Incineration in Norfolk must be ruled out, says group

The site at Saddlebow where an incinerator was proposed. Picture: Ian Burt.

The site at Saddlebow where an incinerator was proposed. Picture: Ian Burt. - Credit: IAN BURT

A group set up to figure out how to deal with Norfolk's waste after the plug was pulled on the controversial King's Lynn incinerator has said it wants to rule out another large scale burner as a replacement.

Norfolk County Council agreed to pull out of the contract for the proposed £595m plant at Saddlebow earlier this year.

They did so after officers said the contract was no longer good value for money, following a delay in a decision by the Secretary of State on whether to ratify it's planning permission.

While the council has agreed a short-term solution to send some of its waste to be burned in Suffolk, the authority must now look at how to dispose of the waste generated in Norfolk in the longer term.

And the council's waste advisory group - made up of councillors and invited officers - met for the first time at County Hall yesterday to discuss a way forward.

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Chaired by UK Independence Party leader Toby Coke, one of the first acts of the group, was to make a recommendation that Norfolk will not accept a mass burn incinerator in the county as a way to deal with waste.

Tim East, Liberal Democrat councillor for Costessey, said: 'This is an opportunity for a fundamental review of how we deal with waste.

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'We have got a blank sheet of paper and my view is that we need to rationalise collection and disposal so you have one group or area doing that.'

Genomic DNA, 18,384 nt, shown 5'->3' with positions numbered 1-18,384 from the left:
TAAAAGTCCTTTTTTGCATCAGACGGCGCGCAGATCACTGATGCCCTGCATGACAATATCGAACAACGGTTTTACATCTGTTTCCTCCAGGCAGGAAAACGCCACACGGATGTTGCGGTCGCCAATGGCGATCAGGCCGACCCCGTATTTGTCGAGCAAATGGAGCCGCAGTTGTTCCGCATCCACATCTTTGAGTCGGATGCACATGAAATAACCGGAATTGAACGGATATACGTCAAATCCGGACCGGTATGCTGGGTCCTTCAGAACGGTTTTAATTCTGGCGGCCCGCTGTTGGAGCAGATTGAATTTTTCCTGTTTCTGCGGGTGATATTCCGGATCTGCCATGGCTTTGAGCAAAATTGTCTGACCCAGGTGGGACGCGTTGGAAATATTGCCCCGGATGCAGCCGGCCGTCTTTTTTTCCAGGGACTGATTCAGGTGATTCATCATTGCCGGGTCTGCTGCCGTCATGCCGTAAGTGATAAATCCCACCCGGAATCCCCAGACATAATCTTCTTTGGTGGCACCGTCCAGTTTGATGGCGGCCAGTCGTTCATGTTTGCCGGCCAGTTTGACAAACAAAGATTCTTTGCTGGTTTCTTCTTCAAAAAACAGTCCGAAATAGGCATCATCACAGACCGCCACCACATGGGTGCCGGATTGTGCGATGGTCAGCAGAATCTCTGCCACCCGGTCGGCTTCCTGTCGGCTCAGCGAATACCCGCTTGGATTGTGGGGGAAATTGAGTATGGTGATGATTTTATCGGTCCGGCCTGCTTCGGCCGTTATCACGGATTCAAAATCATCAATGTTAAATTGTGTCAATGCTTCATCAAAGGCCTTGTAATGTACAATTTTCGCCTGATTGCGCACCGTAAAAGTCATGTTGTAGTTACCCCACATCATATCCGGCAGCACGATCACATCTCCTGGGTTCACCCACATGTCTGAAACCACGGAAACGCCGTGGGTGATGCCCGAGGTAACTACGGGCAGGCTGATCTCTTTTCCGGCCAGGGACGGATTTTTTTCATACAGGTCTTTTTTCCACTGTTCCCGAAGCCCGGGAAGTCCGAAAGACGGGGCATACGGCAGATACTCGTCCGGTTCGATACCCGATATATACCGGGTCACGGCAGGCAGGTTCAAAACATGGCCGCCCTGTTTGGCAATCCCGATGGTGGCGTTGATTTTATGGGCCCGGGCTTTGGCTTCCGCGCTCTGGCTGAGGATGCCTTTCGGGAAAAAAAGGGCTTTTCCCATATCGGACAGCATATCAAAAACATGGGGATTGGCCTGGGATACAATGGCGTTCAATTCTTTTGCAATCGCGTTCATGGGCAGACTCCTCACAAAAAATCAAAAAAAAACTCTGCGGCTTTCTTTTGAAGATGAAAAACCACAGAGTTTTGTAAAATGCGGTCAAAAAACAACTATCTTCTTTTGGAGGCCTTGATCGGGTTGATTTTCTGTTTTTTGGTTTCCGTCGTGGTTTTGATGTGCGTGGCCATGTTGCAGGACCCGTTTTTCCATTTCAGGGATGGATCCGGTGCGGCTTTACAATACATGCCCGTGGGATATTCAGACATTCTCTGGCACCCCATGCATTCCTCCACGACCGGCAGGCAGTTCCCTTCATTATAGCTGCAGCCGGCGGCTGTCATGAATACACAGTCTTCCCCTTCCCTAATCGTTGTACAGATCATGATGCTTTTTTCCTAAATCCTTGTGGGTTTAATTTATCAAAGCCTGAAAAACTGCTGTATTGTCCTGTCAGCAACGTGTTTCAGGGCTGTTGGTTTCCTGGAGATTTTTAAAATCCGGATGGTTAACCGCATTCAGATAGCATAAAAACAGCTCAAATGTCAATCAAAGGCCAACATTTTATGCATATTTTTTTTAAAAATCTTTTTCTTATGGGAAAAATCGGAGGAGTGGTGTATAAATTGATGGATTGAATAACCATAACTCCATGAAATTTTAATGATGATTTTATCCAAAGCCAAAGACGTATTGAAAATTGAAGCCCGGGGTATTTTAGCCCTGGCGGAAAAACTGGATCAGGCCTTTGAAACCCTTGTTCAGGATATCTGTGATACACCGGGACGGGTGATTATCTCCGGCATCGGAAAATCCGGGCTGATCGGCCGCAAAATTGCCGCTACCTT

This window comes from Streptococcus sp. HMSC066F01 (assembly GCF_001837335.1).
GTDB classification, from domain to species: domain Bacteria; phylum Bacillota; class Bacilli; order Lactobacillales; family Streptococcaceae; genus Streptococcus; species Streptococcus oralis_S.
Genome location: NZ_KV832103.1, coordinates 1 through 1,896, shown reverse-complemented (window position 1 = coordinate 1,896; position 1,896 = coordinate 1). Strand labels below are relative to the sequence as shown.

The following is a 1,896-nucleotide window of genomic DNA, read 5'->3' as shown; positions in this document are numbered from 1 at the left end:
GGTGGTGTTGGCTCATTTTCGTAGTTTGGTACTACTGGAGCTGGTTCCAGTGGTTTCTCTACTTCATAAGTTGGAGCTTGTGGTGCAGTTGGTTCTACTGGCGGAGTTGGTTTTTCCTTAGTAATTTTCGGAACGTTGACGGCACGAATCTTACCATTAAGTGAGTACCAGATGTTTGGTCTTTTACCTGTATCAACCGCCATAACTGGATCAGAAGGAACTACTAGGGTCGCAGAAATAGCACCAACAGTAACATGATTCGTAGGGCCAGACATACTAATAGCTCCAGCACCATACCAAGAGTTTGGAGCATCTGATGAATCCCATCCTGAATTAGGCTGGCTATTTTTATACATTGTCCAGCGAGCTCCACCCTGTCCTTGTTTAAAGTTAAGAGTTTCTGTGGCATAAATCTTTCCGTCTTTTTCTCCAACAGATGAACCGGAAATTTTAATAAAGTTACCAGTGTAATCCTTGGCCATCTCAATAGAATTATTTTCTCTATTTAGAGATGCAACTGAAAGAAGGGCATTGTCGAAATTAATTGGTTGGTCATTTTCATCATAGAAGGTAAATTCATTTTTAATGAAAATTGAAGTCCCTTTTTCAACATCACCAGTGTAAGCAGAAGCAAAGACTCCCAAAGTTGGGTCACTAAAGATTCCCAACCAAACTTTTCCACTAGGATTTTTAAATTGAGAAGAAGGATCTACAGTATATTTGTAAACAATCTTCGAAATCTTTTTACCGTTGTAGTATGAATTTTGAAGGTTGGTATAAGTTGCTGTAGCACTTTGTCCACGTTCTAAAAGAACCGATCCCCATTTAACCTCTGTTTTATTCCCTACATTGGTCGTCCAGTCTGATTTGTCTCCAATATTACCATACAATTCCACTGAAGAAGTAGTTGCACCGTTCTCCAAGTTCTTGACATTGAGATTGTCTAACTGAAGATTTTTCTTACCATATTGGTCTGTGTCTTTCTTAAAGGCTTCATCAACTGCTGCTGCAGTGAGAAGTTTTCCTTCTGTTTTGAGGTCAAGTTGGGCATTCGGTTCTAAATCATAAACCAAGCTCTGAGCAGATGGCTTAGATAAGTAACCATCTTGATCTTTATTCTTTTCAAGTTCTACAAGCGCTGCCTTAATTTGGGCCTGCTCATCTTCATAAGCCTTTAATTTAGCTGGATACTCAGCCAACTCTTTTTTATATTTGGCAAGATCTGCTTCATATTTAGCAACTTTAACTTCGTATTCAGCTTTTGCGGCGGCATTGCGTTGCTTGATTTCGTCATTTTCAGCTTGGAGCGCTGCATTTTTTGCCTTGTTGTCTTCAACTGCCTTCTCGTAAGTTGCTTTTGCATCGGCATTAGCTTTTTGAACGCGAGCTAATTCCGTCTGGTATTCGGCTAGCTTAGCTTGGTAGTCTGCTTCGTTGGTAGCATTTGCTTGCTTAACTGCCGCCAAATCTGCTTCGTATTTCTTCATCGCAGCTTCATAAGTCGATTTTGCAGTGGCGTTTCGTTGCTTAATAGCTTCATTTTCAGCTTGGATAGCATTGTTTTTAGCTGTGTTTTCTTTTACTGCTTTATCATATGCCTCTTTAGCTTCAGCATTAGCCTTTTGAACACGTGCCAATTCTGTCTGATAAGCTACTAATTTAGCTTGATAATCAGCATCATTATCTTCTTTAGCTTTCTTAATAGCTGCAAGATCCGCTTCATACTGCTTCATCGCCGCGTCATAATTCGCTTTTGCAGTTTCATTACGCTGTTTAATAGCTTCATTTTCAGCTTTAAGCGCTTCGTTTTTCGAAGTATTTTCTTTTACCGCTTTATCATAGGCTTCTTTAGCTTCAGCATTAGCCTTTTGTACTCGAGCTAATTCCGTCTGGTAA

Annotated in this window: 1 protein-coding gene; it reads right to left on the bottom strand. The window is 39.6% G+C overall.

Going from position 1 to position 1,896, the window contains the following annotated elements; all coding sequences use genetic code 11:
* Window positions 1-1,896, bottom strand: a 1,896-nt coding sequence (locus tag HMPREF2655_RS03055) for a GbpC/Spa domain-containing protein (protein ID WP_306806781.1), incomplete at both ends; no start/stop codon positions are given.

Alexandra Kemp, independent county councillor for Clenchwarton, said the council currently spends £36m getting private companies to dispose of waste and only generates £1.4m in income.

She said: 'We have to turn this around and make money for every household in Norfolk.'

She said the county should incentivise district councils to improve waste collection rates.

A number of councillors suggested that the county council should take on responsibility for collecting waste, which is currently done by district councils.

But councillors said it was difficult to come up with suggested solutions at this stage without an idea of the total cost of collecting waste.

Officers are trying to collate that information from district councils so it is available at future meetings.

And councillors are keen to set up a conference to invite experts and industry leaders to showcase possible ways Norfolk could deal with its waste.

• How do you think Norfolk should deal with its waste? Write, giving full contact details, to Letters Editor, Prospect House, Rouen Road, Norwich NR1 1RE.

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